Bureau of Meteorology
  • 5316

    We are searching for ways to better sample the probability distribution of forecast uncertainty

    look at using AI/ML to produce numerical weather prediction (NWP) forecasts – but with a twist, we would like to consider it for data assimilation, i.e. to initialize an existing numerical weather prediction system.

    Our problem is that errors in the initial conditions of our forecast models are the main source of errors in our forecasts.

    * To initialize our models we need to account for the uncertainty in all the information (the prior – which comes the previous forecast, and the new information – from observations)
    * This uncertainty depends on the state of the atmosphere – which is what we are trying to find
    * The uncertainty exhibits significant and important variation in space and time and between variables
    * These relationships are important, as they must be consistent with the model relationships

    To do this we use an ensemble, a set of different runs for the forecast model, that attempt to provide random samples for the probability distribution of the atmosphere, given all prior information. This is not only used to predict the uncertainty in the longer forecast but also to approximate the statistics of the error structure for our initialization

    * This is a bit challenging when our models have around 10^9 or more degrees of freedom, to say the least

    The big advantage is that the starting position is clear enough – train an ML scheme to duplicate a full NWP system.

    For that we have huge data stores to act as training data

    There are also several papers describing other efforts to do this

    The difference is that instead of trying to go head to head with groups such as NVIDIA which are focussing on global prediction for days 2-7, we would like to focus on

    * Just the next few hours (so need greater accuracy and better representation of spatial relationships), so can just initialize our ensemble for the next round of forecasts
    * Would aim to increase the number of realizations in our ensemble

    * So would need to generate full 3d fields (NVIDIA did not do a good job of that in their last paper)
    * Would only need to be perturbations to the existing ensemble- so perturbations of perturbations, which may be less non-linear and more amenable to ML

    Full forecasts with AI (but not quite what we need)

  • 5413

    DefendTex designs, manufactures and assembles a range of semi-autonomous air vehicles or drones.

    The product range includes;
    Drone40: A nano class drone weighing approximately 250g depending on payloads. This drone can fly for 10 – 30 minutes and collapses down to a 40mm cylinder which is easy to carry on the person. The 40mm cylindrical format also allows it to be launched from a grenade launcher or pneumatic tube launcher system. This drone is used by individuals or launched from host vehicles including air, land and sea. Like all DefendTex drones the Drone40 is fitted with our internally developed and manufactured semi autonomous autopilot based on the Ardupilot eco-system of software and peripherals.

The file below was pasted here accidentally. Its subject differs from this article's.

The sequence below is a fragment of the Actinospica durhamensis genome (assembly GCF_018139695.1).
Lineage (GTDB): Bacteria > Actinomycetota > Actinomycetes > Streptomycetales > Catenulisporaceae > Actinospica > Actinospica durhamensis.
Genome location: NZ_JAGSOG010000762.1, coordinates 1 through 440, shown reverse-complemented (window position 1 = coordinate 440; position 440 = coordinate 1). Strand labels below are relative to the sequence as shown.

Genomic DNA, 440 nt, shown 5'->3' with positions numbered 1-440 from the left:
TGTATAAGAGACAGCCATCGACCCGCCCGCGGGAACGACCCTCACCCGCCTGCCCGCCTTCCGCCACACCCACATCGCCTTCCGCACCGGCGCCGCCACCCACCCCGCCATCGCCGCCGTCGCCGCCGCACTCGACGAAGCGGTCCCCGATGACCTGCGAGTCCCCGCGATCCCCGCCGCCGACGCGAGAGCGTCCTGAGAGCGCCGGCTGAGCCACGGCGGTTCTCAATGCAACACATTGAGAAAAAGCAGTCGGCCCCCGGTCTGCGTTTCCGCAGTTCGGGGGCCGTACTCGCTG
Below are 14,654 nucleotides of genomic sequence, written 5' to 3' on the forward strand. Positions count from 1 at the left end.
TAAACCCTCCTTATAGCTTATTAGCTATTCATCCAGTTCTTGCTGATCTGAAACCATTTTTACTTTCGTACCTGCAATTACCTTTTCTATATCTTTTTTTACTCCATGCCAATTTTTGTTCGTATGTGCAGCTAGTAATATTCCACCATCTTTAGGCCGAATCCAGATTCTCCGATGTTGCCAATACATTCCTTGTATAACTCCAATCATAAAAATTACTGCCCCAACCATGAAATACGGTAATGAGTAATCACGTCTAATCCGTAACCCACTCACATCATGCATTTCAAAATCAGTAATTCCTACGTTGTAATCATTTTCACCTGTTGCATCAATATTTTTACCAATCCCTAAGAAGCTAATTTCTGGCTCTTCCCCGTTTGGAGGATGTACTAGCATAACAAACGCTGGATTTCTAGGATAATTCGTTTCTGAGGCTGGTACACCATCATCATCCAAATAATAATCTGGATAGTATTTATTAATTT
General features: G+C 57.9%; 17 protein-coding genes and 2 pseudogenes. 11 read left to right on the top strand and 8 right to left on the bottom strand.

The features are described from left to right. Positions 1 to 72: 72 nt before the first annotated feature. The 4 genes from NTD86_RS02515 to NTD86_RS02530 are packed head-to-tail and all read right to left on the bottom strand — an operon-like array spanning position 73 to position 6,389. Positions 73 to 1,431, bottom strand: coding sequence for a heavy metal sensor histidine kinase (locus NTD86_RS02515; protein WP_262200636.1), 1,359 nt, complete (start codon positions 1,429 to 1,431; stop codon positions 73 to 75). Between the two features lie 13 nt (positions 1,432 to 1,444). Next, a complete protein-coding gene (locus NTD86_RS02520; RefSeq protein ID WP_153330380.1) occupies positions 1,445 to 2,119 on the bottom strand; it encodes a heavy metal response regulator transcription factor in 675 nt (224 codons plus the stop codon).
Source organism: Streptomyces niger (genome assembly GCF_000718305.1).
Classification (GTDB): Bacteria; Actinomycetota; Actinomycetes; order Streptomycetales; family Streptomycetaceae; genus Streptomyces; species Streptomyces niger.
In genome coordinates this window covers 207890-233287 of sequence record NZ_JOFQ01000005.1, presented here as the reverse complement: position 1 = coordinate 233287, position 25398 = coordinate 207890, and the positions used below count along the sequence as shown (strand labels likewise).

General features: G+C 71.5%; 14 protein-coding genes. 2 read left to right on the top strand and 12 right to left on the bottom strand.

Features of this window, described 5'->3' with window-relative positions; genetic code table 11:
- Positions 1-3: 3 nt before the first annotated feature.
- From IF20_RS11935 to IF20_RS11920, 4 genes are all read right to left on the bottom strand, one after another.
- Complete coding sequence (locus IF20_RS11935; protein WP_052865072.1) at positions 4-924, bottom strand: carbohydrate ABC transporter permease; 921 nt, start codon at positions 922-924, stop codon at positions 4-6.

Drone81: This drone weighs approximately 3kg depending on payload configuration and can fly for up to 90 minutes. It is still quite portable and is most often used by people and not launched from other vehicles. The Drone81 features the DefendTex autopilot but also carries some serious compute hardware in the form of either Nvidia Jetson Xavier / Orrin NX CPU/GPU accelerator or an AMD/Xilinx Kria FPGA / CPU system.
    Drone155: This drone weighs up to 25kg and is our heavy lift option. It can be used to move medical supplies or material such as water and food around the battlefield. It can fly for over 2 hours depending on payload config and weights anywhere between 5kg and 25kg fully fitted out. It also carries the DefendTex autopilot system and again features compute hardware similar to Drone81.
    All of these drone systems are built from commodity components and designed to be as simple and as low cost as possible. The affordable and often disposable nature of DefendTex drone systems is what makes them unique and is core to their utility to our customers.
    We face a range of problems ranging from the relatively mundane to the complex when it comes to operating these Drone systems in realistic environments. These problems fall into several broad categories, Localisation and Mapping, Swarming and Flocking and Distributed Decision Making and Path Planning.